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The ugliest racing car in the world: the story of Le Monstre, the Cadillac that caused a stupor at the 24 Hours of Le Mans


A magnate commissioned it for the return of a team from the United States to the classic test. It looked like a fighter plane: he went from laughter to respect and admiration.

"C'est le Monstre"


The expression, between fear and disgust, was originated by a Cadillac with an American flag as soon as it arrived in France to participate in the

24 Hours of Le Mans

in 1950. The management had an additional attraction: the Europeans wanted to broaden their horizons by including competitors Americans for the first time in more than two decades.

The chosen one was Briggs Cunningham, a 43-year-old adventurer millionaire who pursued a personal ambition: to form an American team with cars and drivers from his land.

This is how

the strangest Cadillac in history

landed on the other side of the Atlantic , which soon earned the title of ugliest racing car in the world.

French and British monopolized the attention in

the classic test of resistance that is run in the Circuit de la Sarthe

, in the north-west of France.

There were also Belgians, Czechoslovakians and Spaniards in the 1949 edition, the first since 1939 after the Second World War and the reconstruction of the facilities.

The organizers wanted the North American pilots to return to enrich the competition numerically and financially.

Cunningham, a seasoned seafarer, was also looking for a new challenge on wheels.

After his attempt to run a


was turned down , he shipped out with two very different Cadillacs.

The story of Le Monstre, the Cadillac that caused a stupor at the 24 Hours of Le Mans

The "Petit Pataud" wore the number 3.

It was an almost immaculate Coupé DeVille

, with only minor reforms.

Vehicle number 2, on the other hand, bordered on violating the regulations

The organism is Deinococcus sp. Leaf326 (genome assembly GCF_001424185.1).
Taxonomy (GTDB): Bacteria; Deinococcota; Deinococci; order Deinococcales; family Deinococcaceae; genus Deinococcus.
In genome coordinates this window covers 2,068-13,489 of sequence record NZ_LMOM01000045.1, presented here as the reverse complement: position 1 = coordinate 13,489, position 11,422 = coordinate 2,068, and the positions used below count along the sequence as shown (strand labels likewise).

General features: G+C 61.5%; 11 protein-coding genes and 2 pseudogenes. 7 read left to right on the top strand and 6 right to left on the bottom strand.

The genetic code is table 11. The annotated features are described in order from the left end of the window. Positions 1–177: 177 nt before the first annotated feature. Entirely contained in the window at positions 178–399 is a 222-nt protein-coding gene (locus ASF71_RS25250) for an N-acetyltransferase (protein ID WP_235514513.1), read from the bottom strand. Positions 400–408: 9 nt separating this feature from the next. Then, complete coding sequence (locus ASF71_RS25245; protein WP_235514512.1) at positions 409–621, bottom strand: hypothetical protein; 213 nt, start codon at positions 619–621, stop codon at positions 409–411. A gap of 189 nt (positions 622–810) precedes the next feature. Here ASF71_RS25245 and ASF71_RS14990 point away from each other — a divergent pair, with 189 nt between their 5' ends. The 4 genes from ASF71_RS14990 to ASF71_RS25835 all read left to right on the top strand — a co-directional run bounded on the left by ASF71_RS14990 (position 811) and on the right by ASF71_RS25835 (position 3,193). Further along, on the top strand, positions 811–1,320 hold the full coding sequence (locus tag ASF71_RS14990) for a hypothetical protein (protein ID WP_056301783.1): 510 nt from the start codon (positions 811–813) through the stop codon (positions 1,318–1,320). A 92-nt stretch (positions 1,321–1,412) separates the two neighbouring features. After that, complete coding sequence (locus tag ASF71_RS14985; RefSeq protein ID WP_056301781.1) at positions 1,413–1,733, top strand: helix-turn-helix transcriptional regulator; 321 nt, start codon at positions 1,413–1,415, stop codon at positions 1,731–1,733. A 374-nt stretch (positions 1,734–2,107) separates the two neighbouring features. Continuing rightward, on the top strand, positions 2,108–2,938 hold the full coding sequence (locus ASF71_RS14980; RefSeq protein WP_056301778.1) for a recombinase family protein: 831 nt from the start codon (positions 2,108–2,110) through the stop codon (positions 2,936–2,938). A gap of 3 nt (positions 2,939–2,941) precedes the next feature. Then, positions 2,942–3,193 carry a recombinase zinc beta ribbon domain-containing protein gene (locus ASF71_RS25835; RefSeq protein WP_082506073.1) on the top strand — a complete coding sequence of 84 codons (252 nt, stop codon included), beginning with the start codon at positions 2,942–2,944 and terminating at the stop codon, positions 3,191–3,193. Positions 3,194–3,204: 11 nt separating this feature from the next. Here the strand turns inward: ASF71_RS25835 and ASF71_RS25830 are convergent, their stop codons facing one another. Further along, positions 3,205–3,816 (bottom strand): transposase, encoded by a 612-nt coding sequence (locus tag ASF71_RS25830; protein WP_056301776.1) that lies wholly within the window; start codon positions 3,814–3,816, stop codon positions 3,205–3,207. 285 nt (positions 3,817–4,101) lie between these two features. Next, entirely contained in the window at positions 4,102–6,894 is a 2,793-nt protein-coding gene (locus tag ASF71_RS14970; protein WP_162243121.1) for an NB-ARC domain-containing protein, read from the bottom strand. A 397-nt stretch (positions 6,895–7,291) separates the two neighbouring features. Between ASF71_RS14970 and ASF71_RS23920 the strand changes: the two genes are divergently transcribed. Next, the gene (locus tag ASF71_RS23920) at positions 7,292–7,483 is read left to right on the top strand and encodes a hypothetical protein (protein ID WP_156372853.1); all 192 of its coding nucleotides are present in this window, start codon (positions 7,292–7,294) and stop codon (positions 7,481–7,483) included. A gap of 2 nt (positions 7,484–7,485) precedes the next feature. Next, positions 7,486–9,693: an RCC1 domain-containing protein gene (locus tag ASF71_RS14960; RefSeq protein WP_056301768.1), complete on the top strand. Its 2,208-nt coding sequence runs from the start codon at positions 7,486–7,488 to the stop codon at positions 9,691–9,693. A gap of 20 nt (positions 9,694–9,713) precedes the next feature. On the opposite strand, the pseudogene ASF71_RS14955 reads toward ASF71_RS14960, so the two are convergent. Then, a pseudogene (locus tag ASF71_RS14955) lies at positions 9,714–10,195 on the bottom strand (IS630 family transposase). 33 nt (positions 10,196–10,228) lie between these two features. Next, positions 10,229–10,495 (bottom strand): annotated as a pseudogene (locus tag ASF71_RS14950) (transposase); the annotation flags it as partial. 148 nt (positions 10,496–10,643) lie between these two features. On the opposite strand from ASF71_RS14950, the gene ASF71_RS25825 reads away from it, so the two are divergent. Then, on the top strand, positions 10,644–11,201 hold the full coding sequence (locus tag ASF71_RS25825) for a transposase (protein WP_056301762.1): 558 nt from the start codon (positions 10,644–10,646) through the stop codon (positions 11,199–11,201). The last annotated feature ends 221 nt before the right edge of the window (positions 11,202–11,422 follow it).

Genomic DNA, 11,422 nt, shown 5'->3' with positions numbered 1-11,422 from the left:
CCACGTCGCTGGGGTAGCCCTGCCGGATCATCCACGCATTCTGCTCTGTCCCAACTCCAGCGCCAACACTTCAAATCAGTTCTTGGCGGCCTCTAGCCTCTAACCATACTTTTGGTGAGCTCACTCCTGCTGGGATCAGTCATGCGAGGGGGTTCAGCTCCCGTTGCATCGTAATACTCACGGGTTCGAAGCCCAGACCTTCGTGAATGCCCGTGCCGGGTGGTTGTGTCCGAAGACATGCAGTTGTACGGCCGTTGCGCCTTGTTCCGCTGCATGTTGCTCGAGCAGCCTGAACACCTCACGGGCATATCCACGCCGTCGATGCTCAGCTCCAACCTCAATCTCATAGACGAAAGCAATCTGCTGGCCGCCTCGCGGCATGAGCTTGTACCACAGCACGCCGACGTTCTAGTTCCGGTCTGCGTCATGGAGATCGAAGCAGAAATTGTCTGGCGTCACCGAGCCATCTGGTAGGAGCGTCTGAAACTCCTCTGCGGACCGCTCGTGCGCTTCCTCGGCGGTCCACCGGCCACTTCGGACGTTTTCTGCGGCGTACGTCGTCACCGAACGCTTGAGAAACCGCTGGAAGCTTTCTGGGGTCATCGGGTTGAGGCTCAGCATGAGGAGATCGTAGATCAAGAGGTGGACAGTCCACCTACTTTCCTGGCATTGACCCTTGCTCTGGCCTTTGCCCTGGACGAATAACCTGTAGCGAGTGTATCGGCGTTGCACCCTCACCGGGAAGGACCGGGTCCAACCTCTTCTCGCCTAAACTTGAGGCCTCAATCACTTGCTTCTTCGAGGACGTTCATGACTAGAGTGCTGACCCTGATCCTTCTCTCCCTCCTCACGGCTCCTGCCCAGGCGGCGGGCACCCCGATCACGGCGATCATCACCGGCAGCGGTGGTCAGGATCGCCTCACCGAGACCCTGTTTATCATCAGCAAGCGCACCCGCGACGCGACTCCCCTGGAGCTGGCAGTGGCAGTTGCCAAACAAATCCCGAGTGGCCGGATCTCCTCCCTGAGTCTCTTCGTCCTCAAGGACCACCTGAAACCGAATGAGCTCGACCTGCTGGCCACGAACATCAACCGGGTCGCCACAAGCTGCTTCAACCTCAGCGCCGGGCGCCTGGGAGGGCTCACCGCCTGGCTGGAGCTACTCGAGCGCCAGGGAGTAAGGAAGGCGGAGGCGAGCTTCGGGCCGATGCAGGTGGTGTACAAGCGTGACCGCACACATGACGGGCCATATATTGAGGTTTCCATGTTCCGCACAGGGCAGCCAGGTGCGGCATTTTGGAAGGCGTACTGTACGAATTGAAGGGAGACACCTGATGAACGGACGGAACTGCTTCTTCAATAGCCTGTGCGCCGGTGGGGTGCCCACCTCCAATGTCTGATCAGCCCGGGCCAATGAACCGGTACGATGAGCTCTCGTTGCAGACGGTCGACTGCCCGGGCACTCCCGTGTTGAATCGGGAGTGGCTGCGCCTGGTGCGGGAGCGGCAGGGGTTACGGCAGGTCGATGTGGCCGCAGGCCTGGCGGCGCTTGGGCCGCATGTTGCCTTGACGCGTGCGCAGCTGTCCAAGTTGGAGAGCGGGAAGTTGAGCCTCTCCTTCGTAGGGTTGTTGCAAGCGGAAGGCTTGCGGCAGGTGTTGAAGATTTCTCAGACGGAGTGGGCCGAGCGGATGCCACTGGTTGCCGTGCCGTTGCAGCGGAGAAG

It was not at all reminiscent of the original model, a Cadillac Series 61 Manual Coupe.

It actually looked more like a fighter plane

than a car.

Le Monstre

, the nickname with which he went down in history, did justice to a creation at odds with beauty.

Le Monstre, the Cadillac that ended up amazing at Le Mans

The starting point was one of the versions of the car that sought to exploit the upper-middle segment of American drivers.

But the distance between the beginning and the proposal that he shot in France was enormous.


the initial project included a 1950 Ford with a Cadillac engine


The race prosecutors quickly dismissed the possibility: the


violated the regulations (it was forbidden to change the engine, chassis and running gear).

In revenge, Cunningham explored the regulations to their limits.

This is how Le Monstre goes, the car that caused a stupor in the 24 Hours of Le Mans

This Cadillac was specially designed to run on the Le Sarthe circuit in 1950.

Full sheets of metal with exposed rivets, hidden wheels, two separate windshields that resembled a pair of aviator goggles.

The details were unprecedented.


the most impressive thing was the global format of Le Monstre

: boat, cigarette case or even coffin.

The closest comparison, however, is the one that ties it to a combat aircraft.

After all, both came from the same place.

With the invitation on the table, the billionaire turned to the services of Frick-Tappett Motors, in Long Island, New York.

The major surgery on car number 2 was performed by Grumman Aircraft, a company that had supplied aircraft to the United States Armed Forces and later collaborated with NASA for Project Apollo.

Howard Weinman was the name of the aerospace engineer who created the bodywork of Le Monstre.